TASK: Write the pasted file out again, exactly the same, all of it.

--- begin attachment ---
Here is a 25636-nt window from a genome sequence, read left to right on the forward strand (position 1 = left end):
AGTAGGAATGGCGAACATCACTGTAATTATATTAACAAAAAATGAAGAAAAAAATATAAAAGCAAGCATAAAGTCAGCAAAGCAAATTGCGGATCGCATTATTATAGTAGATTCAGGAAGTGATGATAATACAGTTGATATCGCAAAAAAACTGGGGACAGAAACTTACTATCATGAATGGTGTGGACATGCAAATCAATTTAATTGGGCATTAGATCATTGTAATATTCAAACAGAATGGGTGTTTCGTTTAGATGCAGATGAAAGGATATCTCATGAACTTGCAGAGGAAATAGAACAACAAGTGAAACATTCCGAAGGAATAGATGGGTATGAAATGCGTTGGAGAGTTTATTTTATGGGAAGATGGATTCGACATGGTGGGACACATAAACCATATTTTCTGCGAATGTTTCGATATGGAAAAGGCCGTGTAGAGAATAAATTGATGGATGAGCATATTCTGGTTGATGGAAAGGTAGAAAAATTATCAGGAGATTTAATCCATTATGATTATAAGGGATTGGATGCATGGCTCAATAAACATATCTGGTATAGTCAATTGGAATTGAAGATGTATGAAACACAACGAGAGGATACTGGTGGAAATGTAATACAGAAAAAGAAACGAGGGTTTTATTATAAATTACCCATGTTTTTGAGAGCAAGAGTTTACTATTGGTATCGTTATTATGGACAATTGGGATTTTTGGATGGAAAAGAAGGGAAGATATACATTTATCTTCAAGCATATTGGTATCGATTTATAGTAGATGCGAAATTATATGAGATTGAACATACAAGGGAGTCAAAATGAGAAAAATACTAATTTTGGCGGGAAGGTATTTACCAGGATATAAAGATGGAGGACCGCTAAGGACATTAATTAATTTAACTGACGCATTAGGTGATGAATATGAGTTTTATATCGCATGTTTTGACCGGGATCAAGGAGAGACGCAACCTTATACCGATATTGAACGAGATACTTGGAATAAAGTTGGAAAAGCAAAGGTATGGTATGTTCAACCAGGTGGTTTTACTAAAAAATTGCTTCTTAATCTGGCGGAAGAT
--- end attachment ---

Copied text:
Here is a 25636-nt window from a genome sequence, read left to right on the forward strand (position 1 = left end):
AGTAGGAATGGCGAACATCACTGTAATTATATTAACAAAAAATGAAGAAAAAAATATAAAAGCAAGCATAAAGTCAGCAAAGCAAATTGCGGATCGCATTATTATAGTAGATTCAGGAAGTGATGATAATACAGTTGATATCGCAAAAAAACTGGGGACAGAAACTTACTATCATGAATGGTGTGGACATGCAAATCAATTTAATTGGGCATTAGATCATTGTAATATTCAAACAGAATGGGTGTTTCGTTTAGATGCAGATGAAAGGATATCTCATGAACTTGCAGAGGAAATAGAACAACAAGTGAAACATTCCGAAGGAATAGATGGGTATGAAATGCGTTGGAGAGTTTATTTTATGGGAAGATGGATTCGACATGGTGGGACACATAAACCATATTTTCTGCGAATGTTTCGATATGGAAAAGGCCGTGTAGAGAATAAATTGATGGATGAGCATATTCTGGTTGATGGAAAGGTAGAAAAATTATCAGGAGATTTAATCCATTATGATTATAAGGGATTGGATGCATGGCTCAATAAACATATCTGGTATAGTCAATTGGAATTGAAGATGTATGAAACACAACGAGAGGATACTGGTGGAAATGTAATACAGAAAAAGAAACGAGGGTTTTATTATAAATTACCCATGTTTTTGAGAGCAAGAGTTTACTATTGGTATCGTTATTATGGACAATTGGGATTTTTGGATGGAAAAGAAGGGAAGATATACATTTATCTTCAAGCATATTGGTATCGATTTATAGTAGATGCGAAATTATATGAGATTGAACATACAAGGGAGTCAAAATGAGAAAAATACTAATTTTGGCGGGAAGGTATTTACCAGGATATAAAGATGGAGGACCGCTAAGGACATTAATTAATTTAACTGACGCATTAGGTGATGAATATGAGTTTTATATCGCATGTTTTGACCGGGATCAAGGAGAGACGCAACCTTATACCGATATTGAACGAGATACTTGGAATAAAGTTGGAAAAGCAAAGGTATGGTATGTTCAACCAGGTGGTTTTACTAAAAAATTGCTTCTTAATCTGGCGGAAGAT